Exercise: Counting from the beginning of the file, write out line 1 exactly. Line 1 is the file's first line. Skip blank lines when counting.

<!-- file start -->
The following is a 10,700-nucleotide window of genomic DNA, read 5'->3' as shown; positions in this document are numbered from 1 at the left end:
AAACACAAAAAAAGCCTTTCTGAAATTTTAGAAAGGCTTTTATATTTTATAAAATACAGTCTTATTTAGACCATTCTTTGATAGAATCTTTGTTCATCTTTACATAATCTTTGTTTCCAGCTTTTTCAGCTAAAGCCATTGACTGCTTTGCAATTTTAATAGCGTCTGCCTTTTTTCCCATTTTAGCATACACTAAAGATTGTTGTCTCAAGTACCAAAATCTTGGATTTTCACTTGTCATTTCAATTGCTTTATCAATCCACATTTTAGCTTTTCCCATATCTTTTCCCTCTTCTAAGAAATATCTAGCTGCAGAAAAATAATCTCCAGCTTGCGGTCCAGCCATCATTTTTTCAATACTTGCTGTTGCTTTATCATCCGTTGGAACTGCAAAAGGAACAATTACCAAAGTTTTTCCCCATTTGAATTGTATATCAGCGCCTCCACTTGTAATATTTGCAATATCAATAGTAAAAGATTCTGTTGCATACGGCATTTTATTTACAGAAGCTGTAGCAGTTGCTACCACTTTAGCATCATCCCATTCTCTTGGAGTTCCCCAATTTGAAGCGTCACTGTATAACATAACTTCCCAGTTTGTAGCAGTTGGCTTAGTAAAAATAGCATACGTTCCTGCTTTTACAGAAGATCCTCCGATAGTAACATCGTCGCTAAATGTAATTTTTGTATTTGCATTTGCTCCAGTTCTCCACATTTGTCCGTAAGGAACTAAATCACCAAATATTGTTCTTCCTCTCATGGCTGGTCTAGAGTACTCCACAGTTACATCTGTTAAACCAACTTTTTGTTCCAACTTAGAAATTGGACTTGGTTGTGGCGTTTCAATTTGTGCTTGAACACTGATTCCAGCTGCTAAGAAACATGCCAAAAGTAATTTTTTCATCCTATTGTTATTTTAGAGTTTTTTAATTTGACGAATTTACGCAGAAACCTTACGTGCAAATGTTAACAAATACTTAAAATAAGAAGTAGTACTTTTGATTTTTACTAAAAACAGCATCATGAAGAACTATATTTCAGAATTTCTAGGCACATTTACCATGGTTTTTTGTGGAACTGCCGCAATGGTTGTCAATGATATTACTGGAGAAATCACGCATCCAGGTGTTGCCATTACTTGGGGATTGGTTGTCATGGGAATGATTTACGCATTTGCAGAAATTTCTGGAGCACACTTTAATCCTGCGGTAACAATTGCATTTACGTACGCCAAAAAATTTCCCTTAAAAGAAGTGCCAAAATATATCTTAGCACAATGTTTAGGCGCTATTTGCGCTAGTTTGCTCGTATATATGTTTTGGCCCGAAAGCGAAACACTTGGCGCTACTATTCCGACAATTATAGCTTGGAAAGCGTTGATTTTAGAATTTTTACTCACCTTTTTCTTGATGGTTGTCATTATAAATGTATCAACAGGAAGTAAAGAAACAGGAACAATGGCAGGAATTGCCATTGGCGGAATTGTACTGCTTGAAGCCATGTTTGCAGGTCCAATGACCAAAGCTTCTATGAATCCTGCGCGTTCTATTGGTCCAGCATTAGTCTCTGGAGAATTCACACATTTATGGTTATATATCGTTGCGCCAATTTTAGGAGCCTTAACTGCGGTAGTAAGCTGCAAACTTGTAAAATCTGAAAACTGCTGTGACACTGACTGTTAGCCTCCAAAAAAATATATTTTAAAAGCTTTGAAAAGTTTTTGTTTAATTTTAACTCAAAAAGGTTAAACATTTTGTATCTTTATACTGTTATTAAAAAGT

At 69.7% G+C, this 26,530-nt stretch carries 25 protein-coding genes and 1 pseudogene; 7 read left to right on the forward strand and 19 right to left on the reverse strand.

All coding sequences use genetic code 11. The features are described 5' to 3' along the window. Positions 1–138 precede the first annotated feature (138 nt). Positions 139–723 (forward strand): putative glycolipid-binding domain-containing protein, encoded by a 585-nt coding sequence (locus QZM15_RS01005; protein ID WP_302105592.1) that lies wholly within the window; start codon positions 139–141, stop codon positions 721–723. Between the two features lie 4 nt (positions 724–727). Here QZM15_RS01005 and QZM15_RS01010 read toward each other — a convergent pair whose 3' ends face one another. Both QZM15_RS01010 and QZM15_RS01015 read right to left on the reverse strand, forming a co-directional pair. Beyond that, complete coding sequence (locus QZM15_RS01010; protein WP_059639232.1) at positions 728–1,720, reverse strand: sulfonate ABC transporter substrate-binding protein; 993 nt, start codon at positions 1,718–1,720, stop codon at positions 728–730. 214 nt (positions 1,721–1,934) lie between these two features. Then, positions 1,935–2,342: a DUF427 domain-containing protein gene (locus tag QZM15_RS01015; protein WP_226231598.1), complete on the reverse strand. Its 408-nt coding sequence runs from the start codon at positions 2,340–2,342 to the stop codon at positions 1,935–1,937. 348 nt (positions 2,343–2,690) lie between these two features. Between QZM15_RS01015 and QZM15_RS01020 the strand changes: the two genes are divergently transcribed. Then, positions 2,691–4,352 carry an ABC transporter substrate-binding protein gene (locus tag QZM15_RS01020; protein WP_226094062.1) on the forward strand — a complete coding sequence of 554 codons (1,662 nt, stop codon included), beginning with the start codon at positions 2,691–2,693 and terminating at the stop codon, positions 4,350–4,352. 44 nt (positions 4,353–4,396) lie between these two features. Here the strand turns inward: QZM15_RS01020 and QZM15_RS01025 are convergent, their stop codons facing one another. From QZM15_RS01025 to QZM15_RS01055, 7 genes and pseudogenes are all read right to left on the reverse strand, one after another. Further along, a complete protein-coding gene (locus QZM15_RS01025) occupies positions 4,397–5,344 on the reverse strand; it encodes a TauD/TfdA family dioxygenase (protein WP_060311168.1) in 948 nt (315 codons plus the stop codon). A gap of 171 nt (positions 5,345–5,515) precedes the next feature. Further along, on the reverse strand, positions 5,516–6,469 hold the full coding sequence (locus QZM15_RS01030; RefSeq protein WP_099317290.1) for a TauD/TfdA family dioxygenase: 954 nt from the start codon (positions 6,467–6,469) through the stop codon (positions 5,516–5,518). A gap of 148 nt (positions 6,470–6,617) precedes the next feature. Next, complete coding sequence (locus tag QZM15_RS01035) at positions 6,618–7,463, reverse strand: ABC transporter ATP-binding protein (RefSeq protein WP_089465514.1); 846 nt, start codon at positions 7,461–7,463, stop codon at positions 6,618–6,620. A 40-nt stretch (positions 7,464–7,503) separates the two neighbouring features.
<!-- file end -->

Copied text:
The following is a 10,700-nucleotide window of genomic DNA, read 5'->3' as shown; positions in this document are numbered from 1 at the left end: